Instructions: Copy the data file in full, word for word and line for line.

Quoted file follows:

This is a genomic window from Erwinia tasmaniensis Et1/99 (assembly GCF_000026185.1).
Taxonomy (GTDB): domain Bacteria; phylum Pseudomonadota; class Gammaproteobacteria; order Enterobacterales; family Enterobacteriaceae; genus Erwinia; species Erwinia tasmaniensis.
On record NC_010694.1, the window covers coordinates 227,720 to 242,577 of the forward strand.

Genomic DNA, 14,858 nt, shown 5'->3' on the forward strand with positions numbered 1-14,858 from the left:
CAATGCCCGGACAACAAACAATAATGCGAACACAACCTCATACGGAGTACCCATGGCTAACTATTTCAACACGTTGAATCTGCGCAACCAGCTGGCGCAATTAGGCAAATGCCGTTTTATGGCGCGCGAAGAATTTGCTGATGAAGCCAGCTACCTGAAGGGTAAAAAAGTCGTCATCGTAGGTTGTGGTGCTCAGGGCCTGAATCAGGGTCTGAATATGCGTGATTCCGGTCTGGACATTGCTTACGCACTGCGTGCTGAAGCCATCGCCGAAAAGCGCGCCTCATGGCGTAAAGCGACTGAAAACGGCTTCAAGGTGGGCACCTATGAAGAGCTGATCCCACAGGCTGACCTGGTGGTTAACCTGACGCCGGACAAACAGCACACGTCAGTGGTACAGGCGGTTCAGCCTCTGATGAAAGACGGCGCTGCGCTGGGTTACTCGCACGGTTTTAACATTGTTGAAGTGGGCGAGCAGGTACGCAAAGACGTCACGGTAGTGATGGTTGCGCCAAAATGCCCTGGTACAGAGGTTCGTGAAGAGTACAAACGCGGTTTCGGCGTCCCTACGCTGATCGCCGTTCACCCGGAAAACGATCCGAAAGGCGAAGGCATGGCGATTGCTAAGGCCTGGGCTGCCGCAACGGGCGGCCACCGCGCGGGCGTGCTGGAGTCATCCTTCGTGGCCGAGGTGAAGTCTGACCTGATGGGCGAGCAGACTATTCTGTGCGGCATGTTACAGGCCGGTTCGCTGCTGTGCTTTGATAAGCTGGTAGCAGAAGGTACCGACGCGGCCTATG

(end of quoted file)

This is a genomic window from Erwinia tasmaniensis Et1/99 (assembly GCF_000026185.1).
Taxonomy (GTDB): domain Bacteria; phylum Pseudomonadota; class Gammaproteobacteria; order Enterobacterales; family Enterobacteriaceae; genus Erwinia; species Erwinia tasmaniensis.
On record NC_010694.1, the window covers coordinates 227,720 to 242,577 of the forward strand.

Genomic DNA, 14,858 nt, shown 5'->3' on the forward strand with positions numbered 1-14,858 from the left:
CAATGCCCGGACAACAAACAATAATGCGAACACAACCTCATACGGAGTACCCATGGCTAACTATTTCAACACGTTGAATCTGCGCAACCAGCTGGCGCAATTAGGCAAATGCCGTTTTATGGCGCGCGAAGAATTTGCTGATGAAGCCAGCTACCTGAAGGGTAAAAAAGTCGTCATCGTAGGTTGTGGTGCTCAGGGCCTGAATCAGGGTCTGAATATGCGTGATTCCGGTCTGGACATTGCTTACGCACTGCGTGCTGAAGCCATCGCCGAAAAGCGCGCCTCATGGCGTAAAGCGACTGAAAACGGCTTCAAGGTGGGCACCTATGAAGAGCTGATCCCACAGGCTGACCTGGTGGTTAACCTGACGCCGGACAAACAGCACACGTCAGTGGTACAGGCGGTTCAGCCTCTGATGAAAGACGGCGCTGCGCTGGGTTACTCGCACGGTTTTAACATTGTTGAAGTGGGCGAGCAGGTACGCAAAGACGTCACGGTAGTGATGGTTGCGCCAAAATGCCCTGGTACAGAGGTTCGTGAAGAGTACAAACGCGGTTTCGGCGTCCCTACGCTGATCGCCGTTCACCCGGAAAACGATCCGAAAGGCGAAGGCATGGCGATTGCTAAGGCCTGGGCTGCCGCAACGGGCGGCCACCGCGCGGGCGTGCTGGAGTCATCCTTCGTGGCCGAGGTGAAGTCTGACCTGATGGGCGAGCAGACTATTCTGTGCGGCATGTTACAGGCCGGTTCGCTGCTGTGCTTTGATAAGCTGGTAGCAGAAGGTACCGACGCGGCCTATG